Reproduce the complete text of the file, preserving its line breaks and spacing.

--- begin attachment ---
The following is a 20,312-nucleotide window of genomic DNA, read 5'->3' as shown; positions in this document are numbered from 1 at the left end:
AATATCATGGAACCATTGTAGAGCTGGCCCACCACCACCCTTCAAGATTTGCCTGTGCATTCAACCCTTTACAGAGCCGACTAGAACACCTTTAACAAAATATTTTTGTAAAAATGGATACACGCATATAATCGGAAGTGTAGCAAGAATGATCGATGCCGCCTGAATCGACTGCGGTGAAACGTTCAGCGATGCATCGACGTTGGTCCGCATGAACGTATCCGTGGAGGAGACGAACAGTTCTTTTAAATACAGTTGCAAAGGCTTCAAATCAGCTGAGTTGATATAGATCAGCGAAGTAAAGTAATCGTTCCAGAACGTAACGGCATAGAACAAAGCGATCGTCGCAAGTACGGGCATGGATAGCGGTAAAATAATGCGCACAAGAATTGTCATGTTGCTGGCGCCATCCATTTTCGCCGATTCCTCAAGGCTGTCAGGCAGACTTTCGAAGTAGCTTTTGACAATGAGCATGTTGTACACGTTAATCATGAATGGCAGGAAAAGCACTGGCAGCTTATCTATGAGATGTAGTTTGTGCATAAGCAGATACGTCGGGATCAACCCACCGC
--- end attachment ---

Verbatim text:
The following is a 20,312-nucleotide window of genomic DNA, read 5'->3' as shown; positions in this document are numbered from 1 at the left end:
AATATCATGGAACCATTGTAGAGCTGGCCCACCACCACCCTTCAAGATTTGCCTGTGCATTCAACCCTTTACAGAGCCGACTAGAACACCTTTAACAAAATATTTTTGTAAAAATGGATACACGCATATAATCGGAAGTGTAGCAAGAATGATCGATGCCGCCTGAATCGACTGCGGTGAAACGTTCAGCGATGCATCGACGTTGGTCCGCATGAACGTATCCGTGGAGGAGACGAACAGTTCTTTTAAATACAGTTGCAAAGGCTTCAAATCAGCTGAGTTGATATAGATCAGCGAAGTAAAGTAATCGTTCCAGAACGTAACGGCATAGAACAAAGCGATCGTCGCAAGTACGGGCATGGATAGCGGTAAAATAATGCGCACAAGAATTGTCATGTTGCTGGCGCCATCCATTTTCGCCGATTCCTCAAGGCTGTCAGGCAGACTTTCGAAGTAGCTTTTGACAATGAGCATGTTGTACACGTTAATCATGAATGGCAGGAAAAGCACTGGCAGCTTATCTATGAGATGTAGTTTGTGCATAAGCAGATACGTCGGGATCAACCCACCGC